Walk around Utrecht past the charming shops, the old-world bookstores, the throngs of cheerful, attractive bikers, and immaculate, slim streets and narrow canals with nary a gum wrapper befouling them, and you can't help thinking that the Dutch really have it together. Holland is nearly perfect. It has the most productive economy per capita in the world, the shortest workweek (32 hours, by law!), and the most elaborate social safety net of any country on earth. So it comes as a bit of a surprise that Utrecht still struggles with homelessness. That it does, believes Dutch director Berthold Gunster, says something counterintuitive about the deepest form of poverty.
He thinks the best way to understand the complex causes of homelessness is not through sociology, social work, or economics, but through listening to the homeless tell their own stories. Some of which Gunster finds highly entertaining--enough to make plays out of them. In 1998, with grants from foundations and the government, he put together a play with the vendors of Straatnieuws, Utrecht's version of Streetwise. At the end of the 30-show run, one of the crew members, Johan, proposed a show based on his own life. Gunster wasn't interested. But Johan persevered and explained his concept. The play would be a game in which the audience would participate and puzzle through the roots of Johan's plight.
"The audience was shown short scenes and then asked questions," Gunster says. The play offered 15 possible reasons for Johan's situation, including illegal-immigrant status, poor health, addiction, natural disasters, and his upbringing. "The worst guessers in our audiences were the professional social workers who thought they knew everything," Gunster says. "'Oh,' they would say, 'it's because of your father,' or some other preconceived idea." He says he learned that homelessness spins out of a kind of negative feedback loop: Johan drank because he was homeless; he stayed homeless because he drank. "But," Gunster says, "it's even more complicated. Drink kept Johan docile and easier to be around. If he didn't drink he might have been homeless much sooner. What we hope to accomplish is to let people see the dynamic of these situations."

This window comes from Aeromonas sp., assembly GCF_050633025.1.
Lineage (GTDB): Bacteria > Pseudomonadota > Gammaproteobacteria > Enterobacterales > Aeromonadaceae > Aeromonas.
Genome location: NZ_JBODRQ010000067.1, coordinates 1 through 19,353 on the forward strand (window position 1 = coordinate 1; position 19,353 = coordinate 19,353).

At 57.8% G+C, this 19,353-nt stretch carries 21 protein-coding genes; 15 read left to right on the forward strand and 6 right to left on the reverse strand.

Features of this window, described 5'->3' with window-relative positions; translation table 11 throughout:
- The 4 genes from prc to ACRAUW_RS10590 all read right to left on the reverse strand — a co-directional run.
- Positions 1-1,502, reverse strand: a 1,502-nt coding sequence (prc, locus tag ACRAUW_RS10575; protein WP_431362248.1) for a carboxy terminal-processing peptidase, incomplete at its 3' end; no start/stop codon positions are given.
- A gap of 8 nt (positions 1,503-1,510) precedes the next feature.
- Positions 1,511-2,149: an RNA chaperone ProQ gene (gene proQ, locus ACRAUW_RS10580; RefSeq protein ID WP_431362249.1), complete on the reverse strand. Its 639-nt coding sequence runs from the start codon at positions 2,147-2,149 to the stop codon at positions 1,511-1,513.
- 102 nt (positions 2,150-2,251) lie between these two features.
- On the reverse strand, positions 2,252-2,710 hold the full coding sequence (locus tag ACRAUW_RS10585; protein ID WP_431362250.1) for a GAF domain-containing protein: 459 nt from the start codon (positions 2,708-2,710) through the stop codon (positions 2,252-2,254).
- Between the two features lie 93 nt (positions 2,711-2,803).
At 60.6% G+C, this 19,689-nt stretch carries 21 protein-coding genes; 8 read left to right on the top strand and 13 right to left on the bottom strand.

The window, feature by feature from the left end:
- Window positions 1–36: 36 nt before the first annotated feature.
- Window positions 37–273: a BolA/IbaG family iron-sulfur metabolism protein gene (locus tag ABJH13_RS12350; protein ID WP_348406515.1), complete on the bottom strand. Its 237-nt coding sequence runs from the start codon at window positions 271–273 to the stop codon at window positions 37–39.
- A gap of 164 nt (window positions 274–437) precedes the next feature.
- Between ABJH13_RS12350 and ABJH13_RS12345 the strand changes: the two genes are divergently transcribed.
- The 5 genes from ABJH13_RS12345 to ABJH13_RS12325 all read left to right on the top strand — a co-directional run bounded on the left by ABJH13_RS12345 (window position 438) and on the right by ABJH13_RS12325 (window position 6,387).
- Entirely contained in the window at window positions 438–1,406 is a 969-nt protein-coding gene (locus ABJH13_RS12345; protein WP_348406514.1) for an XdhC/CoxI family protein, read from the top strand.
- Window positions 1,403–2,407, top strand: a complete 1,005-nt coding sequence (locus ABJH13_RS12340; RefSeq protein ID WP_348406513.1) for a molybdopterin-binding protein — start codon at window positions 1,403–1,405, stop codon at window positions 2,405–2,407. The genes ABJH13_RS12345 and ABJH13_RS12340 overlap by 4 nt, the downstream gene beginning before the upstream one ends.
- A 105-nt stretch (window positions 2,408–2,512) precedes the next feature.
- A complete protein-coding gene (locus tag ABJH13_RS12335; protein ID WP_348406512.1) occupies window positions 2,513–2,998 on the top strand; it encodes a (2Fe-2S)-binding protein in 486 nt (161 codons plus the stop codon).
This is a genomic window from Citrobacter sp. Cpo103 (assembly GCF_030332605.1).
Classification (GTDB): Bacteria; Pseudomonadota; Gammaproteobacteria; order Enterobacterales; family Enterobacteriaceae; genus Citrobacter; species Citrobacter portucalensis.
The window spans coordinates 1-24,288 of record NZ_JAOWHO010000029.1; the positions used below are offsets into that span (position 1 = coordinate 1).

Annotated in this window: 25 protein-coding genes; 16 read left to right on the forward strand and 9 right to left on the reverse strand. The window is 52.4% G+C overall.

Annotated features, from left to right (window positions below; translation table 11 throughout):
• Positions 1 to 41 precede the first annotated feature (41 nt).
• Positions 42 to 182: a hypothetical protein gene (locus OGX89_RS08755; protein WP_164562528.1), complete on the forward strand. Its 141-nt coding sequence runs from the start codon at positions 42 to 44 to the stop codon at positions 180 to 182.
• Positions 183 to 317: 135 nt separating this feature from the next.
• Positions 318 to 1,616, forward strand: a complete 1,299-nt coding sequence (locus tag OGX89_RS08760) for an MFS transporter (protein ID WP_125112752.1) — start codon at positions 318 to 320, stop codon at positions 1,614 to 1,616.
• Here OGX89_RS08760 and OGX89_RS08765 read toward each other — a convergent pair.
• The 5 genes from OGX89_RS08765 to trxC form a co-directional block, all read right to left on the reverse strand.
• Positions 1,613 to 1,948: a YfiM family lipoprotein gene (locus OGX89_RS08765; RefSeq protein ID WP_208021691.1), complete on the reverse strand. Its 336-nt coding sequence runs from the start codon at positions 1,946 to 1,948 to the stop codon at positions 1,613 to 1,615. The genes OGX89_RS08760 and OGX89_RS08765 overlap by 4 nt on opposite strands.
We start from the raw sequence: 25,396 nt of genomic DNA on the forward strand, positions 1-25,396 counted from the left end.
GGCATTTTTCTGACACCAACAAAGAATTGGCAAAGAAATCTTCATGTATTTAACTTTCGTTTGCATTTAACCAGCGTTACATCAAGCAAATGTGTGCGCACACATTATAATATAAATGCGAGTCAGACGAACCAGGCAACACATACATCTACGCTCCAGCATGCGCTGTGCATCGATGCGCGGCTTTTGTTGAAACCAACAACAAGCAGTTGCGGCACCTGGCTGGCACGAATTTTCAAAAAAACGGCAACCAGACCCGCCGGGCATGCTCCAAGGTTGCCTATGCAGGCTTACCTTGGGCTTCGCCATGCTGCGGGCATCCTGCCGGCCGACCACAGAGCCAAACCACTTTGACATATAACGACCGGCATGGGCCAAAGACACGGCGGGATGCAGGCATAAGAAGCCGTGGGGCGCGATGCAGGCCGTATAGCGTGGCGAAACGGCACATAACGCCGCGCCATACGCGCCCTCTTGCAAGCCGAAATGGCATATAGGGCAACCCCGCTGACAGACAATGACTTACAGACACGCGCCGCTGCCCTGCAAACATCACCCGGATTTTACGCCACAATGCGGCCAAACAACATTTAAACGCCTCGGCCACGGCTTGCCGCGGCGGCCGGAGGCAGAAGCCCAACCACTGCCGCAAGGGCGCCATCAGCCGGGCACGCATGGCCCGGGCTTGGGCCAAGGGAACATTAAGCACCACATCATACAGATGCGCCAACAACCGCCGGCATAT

Why Is Johan Homeless? has played all over Europe and is still running with two companies. Last year Gunster brought the troupe to Chicago, but he thought that the people on this city's streets also needed an outlet. "I felt that I couldn't just leave, that I had to do something in Chicago," he recalls.
By "something" he meant a show in the spirit of the Dutch production. For him, creating a play involves getting the subjects of the drama to create it themselves. In the Netherlands the 41-year-old has worked with people on the "fringes of society," directing movies and plays starring runaway youths, workers from a shuttered steel mill, and various community groups. Recently he began working as a consultant to businesses, teaching workers to communicate with each other better. Income from his commercial work helped pay for the Chicago venture.
In May Gunster hooked up with the Streetwise Writers Group, 15 Streetwise vendors who attend a writing workshop sponsored by the paper. The group had tried and failed to put together a theater project last year, so they received Gunster warmly. The collaboration produced the play-as-bus-tour idea: instead of having the writers tell their stories onstage, they would travel to the actual sites where their stories take place.
Most of the stories in Not Your Mama's Bus Tour are not about homelessness per se. One of the episodes takes place outside Orchestra Hall. A woman describes how she danced on the hall's stage as part of an Irish concert in 1957. She dances a little for the passengers and then joins them for the rest of the tour. Another bit involves a recollection-cum-argument by two men who found themselves in the middle of Grant Park during the riots at the 1968 Democratic Convention. There is also the story of a 60-year-old man who recounts a childhood on Maxwell Street, including forbidden sexual encounters. "He came out during the preparation of the show," says Gunster. The director is now gathering grants to bring the cast to the Netherlands.
"Wherever you go, I'd say there are about 20 percent of the people who can veer into homelessness," Gunster says. "The set of reasons may be similar in Chicago and Holland, but in Holland, because of our social programs, there are a lot of people who don't end up homeless but would if they were in the U.S." Maybe that's why our big cities will never look as sweet as Holland's.
Not Your Mama's Bus Tour sets off Thursday, August 24, through Saturday, August 26, at 7 PM from the Streetwise office, 1331 S. Michigan. The suggested donation is $25. Call 773-684-2742.
--Ted C. Fishman
Art accompanying story in printed newspaper (not available in this archive): photo/Nathan Mandell.